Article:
Discussion

In this current study, we used OCT and OCTA to examine the longitudinal prognosis of the retinal structure and vasculature in two cases with isolated PAMM over follow-up periods of 2.5–5 years. To the best of our knowledge, this is the longest longitudinal follow-up report of isolated PAMM.

During the acute phase of PAMM, funduscopy generally shows faint white lesions, while OCT shows hyperreflective bands that are mainly present in the INL (but that can sometimes spread to other layers such as the IPL and OPL), and OCTA reveals vascular abnormalities in the SCP and/or DCP.1,2,4 Although the white lesions usually disappear within several weeks, it has been reported that OCT and OCTA images continue to show abnormal findings over a long period of time.36 However, it was also reported that the hyperreflective bands seen in OCT images disappeared within several months, and that during this period, there was INL thinning, an excavated change of the inner retinal surface, and ONL thickening.36 Dansingani et al also reported on these retinal changes, which they referred to as “focal retinal lamellar ectopia”.4 Based on their findings, they suggested three possible theories for the mechanism of “focal retinal lamellar ectopia”. These hypotheses included, 1) the change is the primary result of focal ONL thickening, 2) the change is the secondary result of the inward micro-forces due to INL thinning, and 3) the artifactual result is caused by a change in the reflectivity of each retinal layer.4 As our present findings demonstrated there was an excavated change of the inner retinal surface in both cases and focal SRD in case 1, both of which were observed in conjunction with INL thinning and ONL thickening, these results support the second theory of inward micro-forces. Therefore, if that SRD occurred by the inward micro-forces, focal vitreomacular traction might be involved.

The mechanism of PAMM has been reported to be primarily due to ischemia of the DCP, and in some cases, is accompanied by ischemia of the SCP. These changes have been well visualized by OCTA.1,2,4 However, while OCTA showed there were no abnormalities in the SPC in both of our cases, our results did show there was decreased flow in conjunction with dilation of the capillaries around the lesion in DCP even at 2.5 and 5 years after the onset (Figure 2). Previous studies using OCTA to examine PAMM have reported finding retinal vascular changes in the DCP, which include flow abnormalities and dilation of the capillaries during the acute phase of PAMM.3,4,7,8 Follow-up OCTA images have shown that these vascular changes remain for about 1 month.4,8 Although mild phenotypes of PAMM exhibit complete recovery of the retinal vasculature in only a few months,7 our data demonstrated that the abnormalities of the retinal vasculature and structure were present for years.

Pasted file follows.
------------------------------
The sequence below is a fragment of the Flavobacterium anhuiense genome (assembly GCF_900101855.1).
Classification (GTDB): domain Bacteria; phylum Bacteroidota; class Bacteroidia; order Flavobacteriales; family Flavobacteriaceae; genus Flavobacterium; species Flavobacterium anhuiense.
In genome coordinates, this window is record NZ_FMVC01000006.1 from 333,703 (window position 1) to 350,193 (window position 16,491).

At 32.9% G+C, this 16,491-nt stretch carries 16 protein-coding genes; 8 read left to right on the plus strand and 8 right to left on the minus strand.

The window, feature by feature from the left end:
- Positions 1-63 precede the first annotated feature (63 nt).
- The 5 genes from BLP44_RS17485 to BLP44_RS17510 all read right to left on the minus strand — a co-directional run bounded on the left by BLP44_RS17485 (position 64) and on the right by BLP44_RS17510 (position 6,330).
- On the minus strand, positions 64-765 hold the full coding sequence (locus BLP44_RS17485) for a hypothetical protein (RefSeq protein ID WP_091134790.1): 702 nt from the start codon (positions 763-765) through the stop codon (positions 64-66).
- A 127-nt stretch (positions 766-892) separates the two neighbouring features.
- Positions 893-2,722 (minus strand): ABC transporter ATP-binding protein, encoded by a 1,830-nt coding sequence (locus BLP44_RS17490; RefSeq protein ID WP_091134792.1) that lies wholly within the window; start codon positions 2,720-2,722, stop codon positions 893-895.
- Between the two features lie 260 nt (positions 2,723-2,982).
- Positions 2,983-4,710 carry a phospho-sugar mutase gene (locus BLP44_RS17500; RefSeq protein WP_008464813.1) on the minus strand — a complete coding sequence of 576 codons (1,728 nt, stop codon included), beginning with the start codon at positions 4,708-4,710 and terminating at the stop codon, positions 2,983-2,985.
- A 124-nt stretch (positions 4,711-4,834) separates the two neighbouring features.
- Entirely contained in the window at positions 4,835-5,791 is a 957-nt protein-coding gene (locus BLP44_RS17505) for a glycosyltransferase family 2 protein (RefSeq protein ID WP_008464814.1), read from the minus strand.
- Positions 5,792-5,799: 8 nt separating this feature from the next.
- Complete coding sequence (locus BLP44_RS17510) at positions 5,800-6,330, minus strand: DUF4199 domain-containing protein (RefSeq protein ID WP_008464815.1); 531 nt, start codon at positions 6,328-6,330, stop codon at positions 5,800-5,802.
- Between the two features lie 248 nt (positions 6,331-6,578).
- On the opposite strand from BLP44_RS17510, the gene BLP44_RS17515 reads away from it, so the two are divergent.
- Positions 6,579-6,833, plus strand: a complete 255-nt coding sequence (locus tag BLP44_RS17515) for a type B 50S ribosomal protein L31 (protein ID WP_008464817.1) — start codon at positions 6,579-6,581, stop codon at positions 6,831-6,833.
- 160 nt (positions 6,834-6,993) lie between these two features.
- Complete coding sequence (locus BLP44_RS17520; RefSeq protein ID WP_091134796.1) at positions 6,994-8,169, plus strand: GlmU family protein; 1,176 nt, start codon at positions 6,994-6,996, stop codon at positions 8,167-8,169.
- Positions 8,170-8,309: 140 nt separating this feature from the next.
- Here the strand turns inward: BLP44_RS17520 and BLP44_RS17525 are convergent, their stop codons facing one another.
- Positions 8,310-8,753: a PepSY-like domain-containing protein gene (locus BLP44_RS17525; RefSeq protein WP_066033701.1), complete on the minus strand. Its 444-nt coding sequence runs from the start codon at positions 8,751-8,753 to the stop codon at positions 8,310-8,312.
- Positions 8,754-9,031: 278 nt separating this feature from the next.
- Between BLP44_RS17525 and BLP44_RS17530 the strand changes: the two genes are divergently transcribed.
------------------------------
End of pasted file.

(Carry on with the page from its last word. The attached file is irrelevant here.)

To date, most studies that have examined cases with isolated PAMM lesions have followed the clinical course for a half to a full year, and reported that the retinal changes appear to become stable within several months.1,2 Furthermore, ophthalmic follow-ups are usually completed within 1 year, as the retinal changes associated with PAMM are limited to an extremely narrow area and have only a few risk factors of severe ischemic complications such as neovascular glaucoma. However, our case 1 showed SRD, even though no complications were reported during the examination at 4 years after the onset. Thus, this finding suggests that other unreported events in the outer retina may occur during the chronic phase. Therefore, further cases will need to be examined in order to clarify whether or not severe retinal events occur during the chronic phase of PAMM.

Conclusion

In this study, we reported on the longitudinal retinal changes of two cases with isolated PAMM who were followed-up for 2.5 and 5 years. Our results indicated that long-term retinal changes in PAMM resulted in the excavation of the inner retinal surface, INL thinning, ONL thickening and the presence of abnormal vasculature, especially in the DCP. In addition, one case exhibited a rare complication of focal SRD at 4 years after the onset.

Ethics statement

Written informed consent has been provided by the patients for publication of these case details and any accompanying images. Institutional approval was not required for this case report.

Acknowledgments

This study was supported in part by JSPS KAKENHI Grant Number 17K11434.

Disclosure

The authors report no conflicts of interest in this work.